Indeed, not only does MacMillan avoid the perennial question of who is to blame for World War One, but she writes her book in such a way as to make the question seem pointless and previous arguments simplistic. She does so not by an explicit, point-by-point engagement with the historiography of the origins of World War One, but simply through the overwhelming collection of multivalent evidence. The second half of the 20th century saw a number of scholarly arguments for pinning blame on one participant or another in the run-up to the war. Fritz Fischer opened up the controversy in 1961, by publishing a book that pointed firmly to Germany’s aggressive war aims. Since then, various scholars have challenged that view by looking at the role of other European countries and their motivations: Austria-Hungary and its desire to control the Balkans, France and its desire to mount a quick, offensive war against Germany. Some of the most recent books, such as Christopher Clark’s The Sleepwalkers: How Europe Went to War in 1914 and Sean McMeekin’s July 1914: Countdown to War argue for a reassessment of the aggressive nature of the Serbian state, and for Russia’s desire to partition the Ottoman Empire and control access to the Mediterranean. Other scholars have tried to emphasize the effects of impersonal forces: international alliances, imperial rivalries, entrenched military strategies.
MacMillan does not diminish the culpability of Germany, showing repeatedly how that country tried to bully itself out of what it saw as a weak and encircled position: behind in the race for international imperial prestige, trapped between the allied states of Russia and France. Germany was determined to support Austria-Hungary to show that it would not be dominated by the machinations of England and France. And yet there is something pathetic about the German kaiser’s claim in July of 1914, after making his “blank cheque” promise of support for Austria in the event of a war against Serbia, that “This time I shall not give in,” referring to his perception that, in previous international crises, Germany had been forced to back down on humiliating terms. MacMillan does not let Russia off the hook—she argues for the importance of nationalist Panslavism in Russia’s attitude toward the Balkans, and points out that war was popular, even among the Russian autocracy’s fiercest liberal critics. But she also notes that Russia was reluctant to fully mobilize its troops against Germany right up until the last weeks of peace. MacMillan shows that Serbian nationalists may have been staggeringly reckless, and that the Serbian assassins of the Austrian archduke Franz Ferdinand on June 28, 1914, were “fanatical.” However, she is also unsparing toward Conrad von Hӧtzendorf, chief of the general staff of Austria- Hungary, who had been wanting a decisive and humiliating defeat of Serbia since 1908, and whose only response to the assassination was “War. War. War.”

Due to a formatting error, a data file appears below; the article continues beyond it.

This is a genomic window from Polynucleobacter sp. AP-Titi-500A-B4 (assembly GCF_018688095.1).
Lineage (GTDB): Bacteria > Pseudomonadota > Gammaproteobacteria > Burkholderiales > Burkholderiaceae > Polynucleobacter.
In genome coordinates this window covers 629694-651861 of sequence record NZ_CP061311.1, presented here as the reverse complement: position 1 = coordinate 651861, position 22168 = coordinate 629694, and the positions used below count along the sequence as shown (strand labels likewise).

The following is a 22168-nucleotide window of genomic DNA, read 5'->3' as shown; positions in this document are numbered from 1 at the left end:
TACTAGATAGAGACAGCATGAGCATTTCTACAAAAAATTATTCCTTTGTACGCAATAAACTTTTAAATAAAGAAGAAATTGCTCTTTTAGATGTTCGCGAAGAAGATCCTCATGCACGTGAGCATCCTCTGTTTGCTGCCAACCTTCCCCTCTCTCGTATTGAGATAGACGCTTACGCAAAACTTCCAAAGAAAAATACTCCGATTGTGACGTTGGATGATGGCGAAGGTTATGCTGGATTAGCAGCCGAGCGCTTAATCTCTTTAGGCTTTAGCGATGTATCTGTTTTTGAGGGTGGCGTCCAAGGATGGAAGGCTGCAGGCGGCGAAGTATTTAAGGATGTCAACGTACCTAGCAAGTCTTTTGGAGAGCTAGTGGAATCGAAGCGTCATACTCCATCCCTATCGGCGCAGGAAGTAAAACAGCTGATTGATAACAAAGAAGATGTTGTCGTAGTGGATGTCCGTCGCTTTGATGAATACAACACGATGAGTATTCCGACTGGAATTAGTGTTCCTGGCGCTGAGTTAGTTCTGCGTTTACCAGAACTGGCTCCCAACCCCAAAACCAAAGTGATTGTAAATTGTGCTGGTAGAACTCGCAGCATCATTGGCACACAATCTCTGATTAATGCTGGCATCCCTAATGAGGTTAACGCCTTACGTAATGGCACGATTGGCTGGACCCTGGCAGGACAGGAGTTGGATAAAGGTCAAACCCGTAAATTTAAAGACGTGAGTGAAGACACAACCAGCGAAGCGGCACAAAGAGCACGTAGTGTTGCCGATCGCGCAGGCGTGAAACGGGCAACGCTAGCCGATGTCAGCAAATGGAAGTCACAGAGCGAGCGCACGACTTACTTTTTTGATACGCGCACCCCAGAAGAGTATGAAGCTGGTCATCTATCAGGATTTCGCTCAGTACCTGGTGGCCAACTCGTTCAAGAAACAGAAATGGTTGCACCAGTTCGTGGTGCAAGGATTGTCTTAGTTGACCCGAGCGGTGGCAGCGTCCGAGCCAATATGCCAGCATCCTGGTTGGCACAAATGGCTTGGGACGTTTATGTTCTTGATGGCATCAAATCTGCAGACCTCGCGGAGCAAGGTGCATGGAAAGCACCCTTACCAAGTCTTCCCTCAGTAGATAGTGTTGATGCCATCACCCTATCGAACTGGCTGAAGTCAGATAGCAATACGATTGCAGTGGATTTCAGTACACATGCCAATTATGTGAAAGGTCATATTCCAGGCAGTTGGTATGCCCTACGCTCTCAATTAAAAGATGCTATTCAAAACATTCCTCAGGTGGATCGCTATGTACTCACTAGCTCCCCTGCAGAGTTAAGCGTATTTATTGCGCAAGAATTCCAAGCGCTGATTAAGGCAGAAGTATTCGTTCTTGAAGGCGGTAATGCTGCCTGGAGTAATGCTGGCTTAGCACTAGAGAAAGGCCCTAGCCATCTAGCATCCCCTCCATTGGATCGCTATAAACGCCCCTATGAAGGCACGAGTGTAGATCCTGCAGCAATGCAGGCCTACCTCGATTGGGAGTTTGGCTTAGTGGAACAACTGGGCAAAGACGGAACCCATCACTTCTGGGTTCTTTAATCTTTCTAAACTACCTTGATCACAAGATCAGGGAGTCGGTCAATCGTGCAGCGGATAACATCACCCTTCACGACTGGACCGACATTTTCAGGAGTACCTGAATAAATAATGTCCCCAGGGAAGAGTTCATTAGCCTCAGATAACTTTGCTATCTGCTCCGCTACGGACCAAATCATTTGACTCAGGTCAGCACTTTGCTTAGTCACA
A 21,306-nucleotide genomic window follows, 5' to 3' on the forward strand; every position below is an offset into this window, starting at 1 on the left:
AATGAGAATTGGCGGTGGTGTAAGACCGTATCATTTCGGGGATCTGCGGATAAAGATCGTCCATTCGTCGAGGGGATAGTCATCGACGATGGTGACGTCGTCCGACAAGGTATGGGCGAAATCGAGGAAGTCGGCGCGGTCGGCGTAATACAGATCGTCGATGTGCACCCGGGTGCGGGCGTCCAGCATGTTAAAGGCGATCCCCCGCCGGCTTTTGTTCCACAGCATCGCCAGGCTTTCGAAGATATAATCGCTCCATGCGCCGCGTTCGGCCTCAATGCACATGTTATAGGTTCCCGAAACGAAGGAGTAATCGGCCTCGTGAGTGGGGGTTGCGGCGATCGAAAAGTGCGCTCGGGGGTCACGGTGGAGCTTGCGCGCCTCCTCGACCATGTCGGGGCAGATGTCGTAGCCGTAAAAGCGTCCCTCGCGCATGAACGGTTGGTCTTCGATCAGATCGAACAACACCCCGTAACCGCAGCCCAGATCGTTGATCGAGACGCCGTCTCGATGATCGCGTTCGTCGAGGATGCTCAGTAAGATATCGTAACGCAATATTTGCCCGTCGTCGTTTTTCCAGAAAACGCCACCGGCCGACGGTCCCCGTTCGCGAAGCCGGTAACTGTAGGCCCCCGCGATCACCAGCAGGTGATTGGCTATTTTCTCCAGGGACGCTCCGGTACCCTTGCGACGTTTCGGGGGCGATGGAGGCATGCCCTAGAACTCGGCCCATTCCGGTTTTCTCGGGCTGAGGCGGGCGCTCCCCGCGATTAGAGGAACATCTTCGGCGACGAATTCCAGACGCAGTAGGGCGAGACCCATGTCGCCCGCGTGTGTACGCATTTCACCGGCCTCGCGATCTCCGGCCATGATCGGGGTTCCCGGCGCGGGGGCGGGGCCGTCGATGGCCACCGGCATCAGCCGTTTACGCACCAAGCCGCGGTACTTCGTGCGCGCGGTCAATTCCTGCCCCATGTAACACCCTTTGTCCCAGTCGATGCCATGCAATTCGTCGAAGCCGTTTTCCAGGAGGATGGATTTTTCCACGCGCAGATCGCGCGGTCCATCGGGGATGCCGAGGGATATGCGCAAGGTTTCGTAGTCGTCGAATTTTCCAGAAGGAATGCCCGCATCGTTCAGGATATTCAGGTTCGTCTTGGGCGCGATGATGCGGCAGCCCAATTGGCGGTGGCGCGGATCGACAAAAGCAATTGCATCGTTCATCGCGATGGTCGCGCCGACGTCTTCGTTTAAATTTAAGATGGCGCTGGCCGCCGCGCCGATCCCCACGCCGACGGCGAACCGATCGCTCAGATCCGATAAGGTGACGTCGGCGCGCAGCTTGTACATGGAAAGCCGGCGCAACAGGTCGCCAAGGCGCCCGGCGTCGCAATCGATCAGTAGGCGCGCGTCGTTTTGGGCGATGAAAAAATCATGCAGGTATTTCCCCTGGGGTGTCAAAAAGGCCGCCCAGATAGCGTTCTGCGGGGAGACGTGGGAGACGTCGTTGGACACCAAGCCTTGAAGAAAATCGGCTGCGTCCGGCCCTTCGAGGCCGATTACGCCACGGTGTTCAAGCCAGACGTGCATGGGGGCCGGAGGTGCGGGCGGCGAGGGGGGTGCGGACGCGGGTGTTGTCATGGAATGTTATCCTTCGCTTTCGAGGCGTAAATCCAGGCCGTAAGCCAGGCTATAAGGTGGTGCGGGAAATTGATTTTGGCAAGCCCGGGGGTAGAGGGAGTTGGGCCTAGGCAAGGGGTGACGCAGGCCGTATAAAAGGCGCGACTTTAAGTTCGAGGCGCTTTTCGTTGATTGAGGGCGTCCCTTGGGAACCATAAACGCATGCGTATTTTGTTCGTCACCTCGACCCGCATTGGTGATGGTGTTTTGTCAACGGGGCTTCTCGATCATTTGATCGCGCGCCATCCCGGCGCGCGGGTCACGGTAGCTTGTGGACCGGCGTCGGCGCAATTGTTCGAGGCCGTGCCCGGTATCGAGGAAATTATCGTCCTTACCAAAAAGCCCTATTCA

The British and French were not immune to warlike stances—witness H.H. Asquith, British prime minister, stating that a European crisis would “take attention away from Ulster, which is a good thing.” And Raymond Poincaré, the president of France, made a trip to Russia in July after the assassination, a trip that MacMillan believes was primarily taken to encourage Russia to fight Germany.
The proximate causes of the war, it seems, were multiple crises, Morocco (1905 and 1911), Bosnia (1908) and the Balkan wars (1912, 1913), in which European states had to engage in complex negotiations to avoid full-scale war. In each crisis, European countries came to the brink of war, and then stopped short. Did these successes lull Europeans into complacency, into believing that the assassination in Sarajevo was but another crisis that would somehow be resolved through international diplomacy? Yes and no. MacMillan deftly shows that, on the one hand, previous tensions led diplomats and sovereigns to engage in the wishful thinking that in July 1914, yet again, some country would back down and allow peace to continue. On the other hand, the incomplete resolution of each of these conflicts created resentments that made peace difficult to keep in 1914: Russians were still angry over the concessions they made when Bosnia was annexed by Austria-Hungary in 1908; the Germans still seethed over the creation of a French protectorate in Morocco in 1911. There was determination on all sides not to give in the next time. As the German foreign secretary wrote in 1912, during the first Balkan War, “one always attempts to trump the other with bluffs. War could only happen if one were so unfathomably foolish to bluff so badly as to be unable to go back down on it.” Foolishness, indeed, triumphed in 1914.
The desire to assign blame is a natural one, because the results of World War One were so staggering. Nine million dead, 20 million wounded, revolution in Russia, disintegration of the Austro-Hungarian Empire. The 20th century was announced, and its horrors had begun. But the key question for MacMillan seems not to be who caused it, but how could it happen. In her words, “how could Europe have done this to itself and to the world?” How could this be the end to the story told by that lovely fountain at the Paris Exposition: of Humanity progressing into a future of prosperity and peace?